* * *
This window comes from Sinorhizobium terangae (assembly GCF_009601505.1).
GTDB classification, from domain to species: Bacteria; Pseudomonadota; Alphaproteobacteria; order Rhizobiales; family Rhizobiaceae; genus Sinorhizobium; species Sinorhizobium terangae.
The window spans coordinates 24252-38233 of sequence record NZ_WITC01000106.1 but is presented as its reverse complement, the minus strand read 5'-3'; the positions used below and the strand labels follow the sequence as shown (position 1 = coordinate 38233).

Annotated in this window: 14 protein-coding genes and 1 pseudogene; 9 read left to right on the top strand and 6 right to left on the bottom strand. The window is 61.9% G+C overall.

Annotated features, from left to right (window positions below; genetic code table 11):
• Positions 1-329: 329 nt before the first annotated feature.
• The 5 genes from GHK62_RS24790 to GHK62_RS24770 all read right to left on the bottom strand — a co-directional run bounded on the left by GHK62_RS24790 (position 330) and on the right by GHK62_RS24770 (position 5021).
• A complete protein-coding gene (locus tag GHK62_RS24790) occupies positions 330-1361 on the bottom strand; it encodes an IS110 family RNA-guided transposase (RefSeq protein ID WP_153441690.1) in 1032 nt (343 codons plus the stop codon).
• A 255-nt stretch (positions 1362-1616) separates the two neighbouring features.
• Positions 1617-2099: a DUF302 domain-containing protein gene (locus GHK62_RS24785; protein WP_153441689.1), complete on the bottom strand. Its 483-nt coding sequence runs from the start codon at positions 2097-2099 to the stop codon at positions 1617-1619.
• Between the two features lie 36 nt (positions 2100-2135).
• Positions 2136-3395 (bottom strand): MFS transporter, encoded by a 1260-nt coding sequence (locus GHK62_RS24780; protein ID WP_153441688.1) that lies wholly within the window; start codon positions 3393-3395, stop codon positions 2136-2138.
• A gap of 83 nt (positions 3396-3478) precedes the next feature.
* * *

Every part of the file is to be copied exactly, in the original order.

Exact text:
This window comes from Sinorhizobium terangae (assembly GCF_009601505.1).
GTDB classification, from domain to species: Bacteria; Pseudomonadota; Alphaproteobacteria; order Rhizobiales; family Rhizobiaceae; genus Sinorhizobium; species Sinorhizobium terangae.
The window spans coordinates 24252-38233 of sequence record NZ_WITC01000106.1 but is presented as its reverse complement, the minus strand read 5'-3'; the positions used below and the strand labels follow the sequence as shown (position 1 = coordinate 38233).

Annotated in this window: 14 protein-coding genes and 1 pseudogene; 9 read left to right on the top strand and 6 right to left on the bottom strand. The window is 61.9% G+C overall.

Annotated features, from left to right (window positions below; genetic code table 11):
• Positions 1-329: 329 nt before the first annotated feature.
• The 5 genes from GHK62_RS24790 to GHK62_RS24770 all read right to left on the bottom strand — a co-directional run bounded on the left by GHK62_RS24790 (position 330) and on the right by GHK62_RS24770 (position 5021).
• A complete protein-coding gene (locus tag GHK62_RS24790) occupies positions 330-1361 on the bottom strand; it encodes an IS110 family RNA-guided transposase (RefSeq protein ID WP_153441690.1) in 1032 nt (343 codons plus the stop codon).
• A 255-nt stretch (positions 1362-1616) separates the two neighbouring features.
• Positions 1617-2099: a DUF302 domain-containing protein gene (locus GHK62_RS24785; protein WP_153441689.1), complete on the bottom strand. Its 483-nt coding sequence runs from the start codon at positions 2097-2099 to the stop codon at positions 1617-1619.
• Between the two features lie 36 nt (positions 2100-2135).
• Positions 2136-3395 (bottom strand): MFS transporter, encoded by a 1260-nt coding sequence (locus GHK62_RS24780; protein ID WP_153441688.1) that lies wholly within the window; start codon positions 3393-3395, stop codon positions 2136-2138.
• A gap of 83 nt (positions 3396-3478) precedes the next feature.